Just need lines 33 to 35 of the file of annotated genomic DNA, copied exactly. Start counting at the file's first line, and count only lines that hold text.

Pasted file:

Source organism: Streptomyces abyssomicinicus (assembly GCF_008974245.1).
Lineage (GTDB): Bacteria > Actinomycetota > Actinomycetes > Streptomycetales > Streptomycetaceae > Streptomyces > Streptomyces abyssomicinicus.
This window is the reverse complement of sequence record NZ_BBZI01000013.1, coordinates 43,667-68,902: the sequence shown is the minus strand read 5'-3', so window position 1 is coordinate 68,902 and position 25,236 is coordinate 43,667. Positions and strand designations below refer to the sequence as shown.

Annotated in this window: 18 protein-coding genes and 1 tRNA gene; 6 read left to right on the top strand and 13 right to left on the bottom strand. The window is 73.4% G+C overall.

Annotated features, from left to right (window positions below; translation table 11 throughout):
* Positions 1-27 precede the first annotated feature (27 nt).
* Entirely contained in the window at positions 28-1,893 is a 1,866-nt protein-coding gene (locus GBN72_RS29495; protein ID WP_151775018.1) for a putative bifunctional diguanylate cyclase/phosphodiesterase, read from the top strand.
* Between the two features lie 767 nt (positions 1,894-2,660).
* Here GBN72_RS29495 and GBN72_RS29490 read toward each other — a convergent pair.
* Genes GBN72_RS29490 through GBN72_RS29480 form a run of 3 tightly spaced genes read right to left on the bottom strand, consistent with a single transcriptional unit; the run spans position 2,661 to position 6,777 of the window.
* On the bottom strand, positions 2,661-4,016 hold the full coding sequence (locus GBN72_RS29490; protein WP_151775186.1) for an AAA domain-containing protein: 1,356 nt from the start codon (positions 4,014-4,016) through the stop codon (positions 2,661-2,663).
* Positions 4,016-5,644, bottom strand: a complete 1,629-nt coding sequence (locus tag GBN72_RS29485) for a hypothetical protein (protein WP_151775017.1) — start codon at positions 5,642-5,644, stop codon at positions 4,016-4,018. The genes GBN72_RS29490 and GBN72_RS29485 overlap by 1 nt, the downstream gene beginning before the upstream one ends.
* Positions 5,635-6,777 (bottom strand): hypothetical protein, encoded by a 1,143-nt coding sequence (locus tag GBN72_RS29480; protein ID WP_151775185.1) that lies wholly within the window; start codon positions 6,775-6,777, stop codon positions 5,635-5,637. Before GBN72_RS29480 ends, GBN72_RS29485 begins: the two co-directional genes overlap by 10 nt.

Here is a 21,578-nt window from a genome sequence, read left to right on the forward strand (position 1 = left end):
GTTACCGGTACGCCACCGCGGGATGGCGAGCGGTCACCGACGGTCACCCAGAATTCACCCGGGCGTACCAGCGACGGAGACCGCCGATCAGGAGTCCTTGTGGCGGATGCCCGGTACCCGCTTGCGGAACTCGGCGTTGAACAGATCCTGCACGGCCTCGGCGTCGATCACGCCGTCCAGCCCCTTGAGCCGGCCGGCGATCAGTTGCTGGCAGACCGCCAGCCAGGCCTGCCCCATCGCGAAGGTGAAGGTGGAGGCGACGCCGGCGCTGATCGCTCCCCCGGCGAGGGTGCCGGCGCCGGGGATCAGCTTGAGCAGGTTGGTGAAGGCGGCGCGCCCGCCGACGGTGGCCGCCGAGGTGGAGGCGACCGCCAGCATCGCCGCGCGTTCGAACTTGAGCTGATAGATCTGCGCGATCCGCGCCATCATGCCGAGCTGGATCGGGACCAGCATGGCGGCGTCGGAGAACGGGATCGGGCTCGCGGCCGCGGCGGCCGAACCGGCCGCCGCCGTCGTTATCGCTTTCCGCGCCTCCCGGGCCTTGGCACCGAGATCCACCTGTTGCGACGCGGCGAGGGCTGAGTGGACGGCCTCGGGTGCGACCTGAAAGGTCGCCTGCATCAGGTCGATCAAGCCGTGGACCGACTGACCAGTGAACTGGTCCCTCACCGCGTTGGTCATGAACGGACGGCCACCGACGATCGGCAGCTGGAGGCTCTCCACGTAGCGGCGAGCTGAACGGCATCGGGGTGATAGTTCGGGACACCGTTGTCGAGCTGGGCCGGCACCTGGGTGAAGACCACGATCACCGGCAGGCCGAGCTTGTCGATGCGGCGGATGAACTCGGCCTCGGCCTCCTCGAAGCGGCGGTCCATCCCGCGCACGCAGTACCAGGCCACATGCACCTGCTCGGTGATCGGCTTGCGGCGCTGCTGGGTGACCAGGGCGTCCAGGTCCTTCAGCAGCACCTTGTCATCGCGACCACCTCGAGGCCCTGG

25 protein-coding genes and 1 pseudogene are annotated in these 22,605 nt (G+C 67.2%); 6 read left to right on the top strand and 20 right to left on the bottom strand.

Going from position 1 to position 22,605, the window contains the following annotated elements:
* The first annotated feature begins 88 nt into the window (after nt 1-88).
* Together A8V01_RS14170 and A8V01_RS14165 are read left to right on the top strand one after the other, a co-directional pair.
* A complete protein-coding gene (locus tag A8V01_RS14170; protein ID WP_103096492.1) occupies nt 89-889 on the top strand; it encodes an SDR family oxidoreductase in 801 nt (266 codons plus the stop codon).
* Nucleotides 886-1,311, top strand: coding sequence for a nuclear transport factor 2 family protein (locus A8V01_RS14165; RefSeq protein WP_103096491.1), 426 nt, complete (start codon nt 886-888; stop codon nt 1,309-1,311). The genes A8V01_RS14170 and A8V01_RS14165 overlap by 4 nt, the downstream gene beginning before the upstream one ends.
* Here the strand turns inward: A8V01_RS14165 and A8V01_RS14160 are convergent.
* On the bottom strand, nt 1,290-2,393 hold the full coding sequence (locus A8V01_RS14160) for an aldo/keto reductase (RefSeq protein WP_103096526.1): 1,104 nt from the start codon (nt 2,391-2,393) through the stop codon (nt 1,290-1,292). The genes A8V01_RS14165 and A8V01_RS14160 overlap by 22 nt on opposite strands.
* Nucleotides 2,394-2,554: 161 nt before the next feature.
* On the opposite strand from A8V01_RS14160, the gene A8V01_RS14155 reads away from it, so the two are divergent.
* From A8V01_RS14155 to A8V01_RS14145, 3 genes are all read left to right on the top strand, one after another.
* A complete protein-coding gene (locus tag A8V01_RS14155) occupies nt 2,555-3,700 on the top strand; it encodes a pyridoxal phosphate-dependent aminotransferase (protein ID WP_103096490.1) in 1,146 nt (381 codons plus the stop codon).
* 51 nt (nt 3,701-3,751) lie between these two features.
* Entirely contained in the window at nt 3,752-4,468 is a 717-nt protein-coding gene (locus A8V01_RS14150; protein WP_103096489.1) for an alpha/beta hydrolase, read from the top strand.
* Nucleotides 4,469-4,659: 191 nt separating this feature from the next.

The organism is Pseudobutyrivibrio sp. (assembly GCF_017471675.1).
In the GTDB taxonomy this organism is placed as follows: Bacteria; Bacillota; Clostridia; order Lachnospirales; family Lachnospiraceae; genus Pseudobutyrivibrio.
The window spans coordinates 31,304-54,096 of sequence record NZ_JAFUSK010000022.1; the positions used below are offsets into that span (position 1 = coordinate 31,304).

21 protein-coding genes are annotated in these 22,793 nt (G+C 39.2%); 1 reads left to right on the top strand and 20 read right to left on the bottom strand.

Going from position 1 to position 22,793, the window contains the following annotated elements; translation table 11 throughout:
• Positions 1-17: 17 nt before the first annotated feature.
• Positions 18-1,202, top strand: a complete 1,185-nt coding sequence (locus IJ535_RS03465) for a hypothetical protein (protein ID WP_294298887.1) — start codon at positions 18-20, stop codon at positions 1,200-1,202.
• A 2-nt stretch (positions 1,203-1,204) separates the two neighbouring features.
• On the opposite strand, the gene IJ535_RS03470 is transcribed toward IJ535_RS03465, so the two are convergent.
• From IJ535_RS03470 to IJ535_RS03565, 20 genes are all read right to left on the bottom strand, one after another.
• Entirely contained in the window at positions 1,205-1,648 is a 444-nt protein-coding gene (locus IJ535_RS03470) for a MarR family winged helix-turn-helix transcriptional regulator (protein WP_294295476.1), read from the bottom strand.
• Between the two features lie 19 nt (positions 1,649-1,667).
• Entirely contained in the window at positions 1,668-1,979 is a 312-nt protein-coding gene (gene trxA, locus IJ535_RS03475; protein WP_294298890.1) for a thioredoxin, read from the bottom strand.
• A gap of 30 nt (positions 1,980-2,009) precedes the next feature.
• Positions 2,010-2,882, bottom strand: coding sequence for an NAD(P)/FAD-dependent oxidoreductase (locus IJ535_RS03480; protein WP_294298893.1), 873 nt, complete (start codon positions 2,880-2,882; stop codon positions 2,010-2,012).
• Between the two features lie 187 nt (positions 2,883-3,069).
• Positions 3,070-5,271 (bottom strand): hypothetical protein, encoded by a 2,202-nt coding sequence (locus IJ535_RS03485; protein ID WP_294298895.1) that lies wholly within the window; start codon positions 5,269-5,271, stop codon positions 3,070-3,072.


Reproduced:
The window spans coordinates 31,304-54,096 of sequence record NZ_JAFUSK010000022.1; the positions used below are offsets into that span (position 1 = coordinate 31,304).

21 protein-coding genes are annotated in these 22,793 nt (G+C 39.2%); 1 reads left to right on the top strand and 20 read right to left on the bottom strand.

Going from position 1 to position 22,793, the window contains the following annotated elements; translation table 11 throughout: